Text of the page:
Fans may now look at the summer spend and rightly question just what our outlay would have been had we not sold Bassey or had not qualified for the Champions League. Would we have suffered another summer of minimal spend and further regression but this time on the back of a lucrative European journey? Nothing that has been said since has really provided an answer.

Celtic’s larger continued transfer expenditure, which totals £72.5m over the last 36 months, is almost wholly funded by player trading. This means that when they sell a player, the entire proceeds are reinvested directly into transfer fees. This allowed them to overturn a 25-point deficit to win their 10th league title in 11 years. Rangers meanwhile have brought in nearly £40m for Patterson, Aribo and Bassey and yet have outlaid only £15m this summer in addition to the small January spend on loan deals despite a European final and Champions League income to boost the coffers.

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Is it the case that the £11m Edmiston House costs have swallowed up the transfer budget or has the wage budget been allowed to become too bloated? If so then questions do remain as to whether a project that will take a decade and a half to break-even is really the best use of our apparently limited resources right now. The cost of losing the league for example and missing out on next year’s Champions League could be more than the cost of the building and around 10 year’s worth of profit from the eventual project. While the club does need to look longer-term, would this build have been sanctioned if the now-increased costs were what was proposed at the outset? I’m not so sure.

The above is of course speculation. But there is room for such speculation because of the poor communication from the club. It goes without saying that directors cannot be reasonably expected to sit down and provide detailed financial updated every other week however we’ve already seen interviews where boasts of revenues and income have been made without the balance or context of spending requirements and, at a time when fans are paying more than ever, a little more honesty or transparency shouldn’t be too much to ask.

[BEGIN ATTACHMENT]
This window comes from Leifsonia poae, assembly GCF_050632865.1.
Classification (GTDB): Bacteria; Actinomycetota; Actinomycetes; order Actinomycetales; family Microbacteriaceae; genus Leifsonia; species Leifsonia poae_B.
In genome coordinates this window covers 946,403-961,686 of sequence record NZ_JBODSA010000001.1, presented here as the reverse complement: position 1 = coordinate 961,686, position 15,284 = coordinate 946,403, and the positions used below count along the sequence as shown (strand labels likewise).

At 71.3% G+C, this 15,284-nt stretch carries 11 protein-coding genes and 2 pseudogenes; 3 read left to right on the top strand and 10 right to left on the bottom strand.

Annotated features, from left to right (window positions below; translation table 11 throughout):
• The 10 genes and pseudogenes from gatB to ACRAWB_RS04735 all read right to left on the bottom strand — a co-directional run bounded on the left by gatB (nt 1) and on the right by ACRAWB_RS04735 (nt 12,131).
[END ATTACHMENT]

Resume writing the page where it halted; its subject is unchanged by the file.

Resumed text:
As if to emphasise the point Celtic have this week published their Annual Report well in advance of ours and will also publish interim accounts halfway through the season, something which we choose not to do. So while their fans will know details of their summer spending within the current season, we will need to wait until December 2023 to find out the details of transfer activities in July 2022.

The board and executive team simply must accept that while they are happy to charge fans through the nose at every turn then those same fans have the right to expect transparency and accountability from those running the club. It shouldn’t take grumbles and discontent for the board to break cover as a last ditch attempt to communicate with the true lifeblood of the club. We employ a dedicated PR executive. Surely to goodness he should be ensuring the message is not only out there but is consistent and accurate?

I hope the last few weeks serves as a reminder to the board that they cannot exist in a vacuum. Silence simply allows for rumours, and often misinformation, to fill the void and so it is better that they set and control the narrative. That narrative is almost certainly better than allowing for speculation to take control.

It is a shame that no proper forum exists for paying supporters to hold the board to account. The breakdown in relationship between the club and Club1872, as well as the general failings of the latter, has meant that a short Q&A session once a year at the AGM is about as open as it gets for the club board, and that’s just not good enough. The supporters deserve a voice and the right to ensure our club is being looked after. It’s about time the board embraced that truth and took a meaningful step towards fan engagement.

At the very least they must stop hiding in the bunker of the Blue Room and start being proactive in their communications rather than firefighting after the event. Social media and the age of instant communication makes this easier than it has ever been and yet we operate a head-in-sand engagement policy.

John Bennett stated the fans will never be taken for granted. Perhaps it’s about time the board proved that.